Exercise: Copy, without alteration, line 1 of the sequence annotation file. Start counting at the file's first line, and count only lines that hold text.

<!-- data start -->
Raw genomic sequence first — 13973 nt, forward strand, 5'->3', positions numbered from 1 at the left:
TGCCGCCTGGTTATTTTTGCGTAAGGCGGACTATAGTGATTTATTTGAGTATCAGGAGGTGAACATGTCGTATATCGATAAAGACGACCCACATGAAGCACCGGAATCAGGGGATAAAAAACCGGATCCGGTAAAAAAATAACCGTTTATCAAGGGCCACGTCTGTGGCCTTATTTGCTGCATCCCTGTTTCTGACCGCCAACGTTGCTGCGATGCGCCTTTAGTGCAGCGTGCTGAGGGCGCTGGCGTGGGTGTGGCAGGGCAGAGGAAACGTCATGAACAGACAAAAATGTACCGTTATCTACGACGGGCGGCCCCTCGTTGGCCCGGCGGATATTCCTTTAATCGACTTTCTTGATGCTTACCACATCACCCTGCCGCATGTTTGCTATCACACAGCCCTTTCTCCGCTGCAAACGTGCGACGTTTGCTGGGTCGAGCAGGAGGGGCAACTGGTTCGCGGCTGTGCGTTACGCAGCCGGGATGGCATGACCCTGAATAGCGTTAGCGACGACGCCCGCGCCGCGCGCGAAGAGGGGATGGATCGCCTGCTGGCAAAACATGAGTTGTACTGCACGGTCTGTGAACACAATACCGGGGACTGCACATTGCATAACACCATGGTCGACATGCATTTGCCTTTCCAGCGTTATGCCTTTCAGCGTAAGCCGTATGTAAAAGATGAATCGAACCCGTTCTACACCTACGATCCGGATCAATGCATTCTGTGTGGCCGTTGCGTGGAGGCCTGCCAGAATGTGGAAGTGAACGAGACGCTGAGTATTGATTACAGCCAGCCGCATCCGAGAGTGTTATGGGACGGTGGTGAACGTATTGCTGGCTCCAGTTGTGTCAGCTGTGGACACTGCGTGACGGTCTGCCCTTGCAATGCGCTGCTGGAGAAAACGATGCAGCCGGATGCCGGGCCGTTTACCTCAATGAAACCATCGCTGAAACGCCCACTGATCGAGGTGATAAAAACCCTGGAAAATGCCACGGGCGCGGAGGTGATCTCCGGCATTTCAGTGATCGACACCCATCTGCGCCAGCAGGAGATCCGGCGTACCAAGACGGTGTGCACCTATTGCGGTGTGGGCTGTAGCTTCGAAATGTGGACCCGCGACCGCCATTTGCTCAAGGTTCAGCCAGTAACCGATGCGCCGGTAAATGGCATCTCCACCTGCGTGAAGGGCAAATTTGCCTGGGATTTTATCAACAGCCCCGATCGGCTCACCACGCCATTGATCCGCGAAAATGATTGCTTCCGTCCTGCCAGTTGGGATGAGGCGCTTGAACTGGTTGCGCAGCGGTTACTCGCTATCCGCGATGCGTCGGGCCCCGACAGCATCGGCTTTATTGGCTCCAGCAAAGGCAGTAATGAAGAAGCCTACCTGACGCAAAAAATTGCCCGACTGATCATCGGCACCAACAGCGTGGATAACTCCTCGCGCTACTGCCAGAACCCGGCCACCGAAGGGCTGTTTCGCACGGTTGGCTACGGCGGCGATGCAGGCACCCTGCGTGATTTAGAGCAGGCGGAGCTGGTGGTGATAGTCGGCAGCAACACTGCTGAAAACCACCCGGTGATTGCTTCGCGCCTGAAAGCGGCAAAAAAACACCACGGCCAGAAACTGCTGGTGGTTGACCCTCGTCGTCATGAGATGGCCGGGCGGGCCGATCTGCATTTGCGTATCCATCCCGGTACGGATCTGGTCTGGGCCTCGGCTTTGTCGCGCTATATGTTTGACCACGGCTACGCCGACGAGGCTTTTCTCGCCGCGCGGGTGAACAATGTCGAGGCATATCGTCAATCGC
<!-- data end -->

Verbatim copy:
Raw genomic sequence first — 13973 nt, forward strand, 5'->3', positions numbered from 1 at the left: